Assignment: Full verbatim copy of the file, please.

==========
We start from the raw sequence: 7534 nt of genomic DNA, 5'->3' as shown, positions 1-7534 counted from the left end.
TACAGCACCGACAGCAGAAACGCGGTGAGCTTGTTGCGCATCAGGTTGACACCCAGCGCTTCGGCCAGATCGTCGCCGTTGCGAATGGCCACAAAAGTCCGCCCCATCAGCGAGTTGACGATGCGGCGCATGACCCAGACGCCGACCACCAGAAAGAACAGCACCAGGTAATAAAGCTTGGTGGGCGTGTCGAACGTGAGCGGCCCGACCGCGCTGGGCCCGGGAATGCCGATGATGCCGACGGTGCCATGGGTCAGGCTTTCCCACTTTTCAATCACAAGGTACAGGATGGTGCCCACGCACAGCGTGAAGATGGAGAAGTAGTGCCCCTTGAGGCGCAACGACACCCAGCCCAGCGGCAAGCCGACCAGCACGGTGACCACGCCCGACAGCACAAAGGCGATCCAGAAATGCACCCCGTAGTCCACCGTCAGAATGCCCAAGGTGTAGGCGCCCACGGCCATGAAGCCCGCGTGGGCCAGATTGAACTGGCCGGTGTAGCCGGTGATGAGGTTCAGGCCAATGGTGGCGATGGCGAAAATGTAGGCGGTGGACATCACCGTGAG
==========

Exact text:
We start from the raw sequence: 7534 nt of genomic DNA, 5'->3' as shown, positions 1-7534 counted from the left end.
TACAGCACCGACAGCAGAAACGCGGTGAGCTTGTTGCGCATCAGGTTGACACCCAGCGCTTCGGCCAGATCGTCGCCGTTGCGAATGGCCACAAAAGTCCGCCCCATCAGCGAGTTGACGATGCGGCGCATGACCCAGACGCCGACCACCAGAAAGAACAGCACCAGGTAATAAAGCTTGGTGGGCGTGTCGAACGTGAGCGGCCCGACCGCGCTGGGCCCGGGAATGCCGATGATGCCGACGGTGCCATGGGTCAGGCTTTCCCACTTTTCAATCACAAGGTACAGGATGGTGCCCACGCACAGCGTGAAGATGGAGAAGTAGTGCCCCTTGAGGCGCAACGACACCCAGCCCAGCGGCAAGCCGACCAGCACGGTGACCACGCCCGACAGCACAAAGGCGATCCAGAAATGCACCCCGTAGTCCACCGTCAGAATGCCCAAGGTGTAGGCGCCCACGGCCATGAAGCCCGCGTGGGCCAGATTGAACTGGCCGGTGTAGCCGGTGATGAGGTTCAGGCCAATGGTGGCGATGGCGAAAATGTAGGCGGTGGACATCACCGTGAG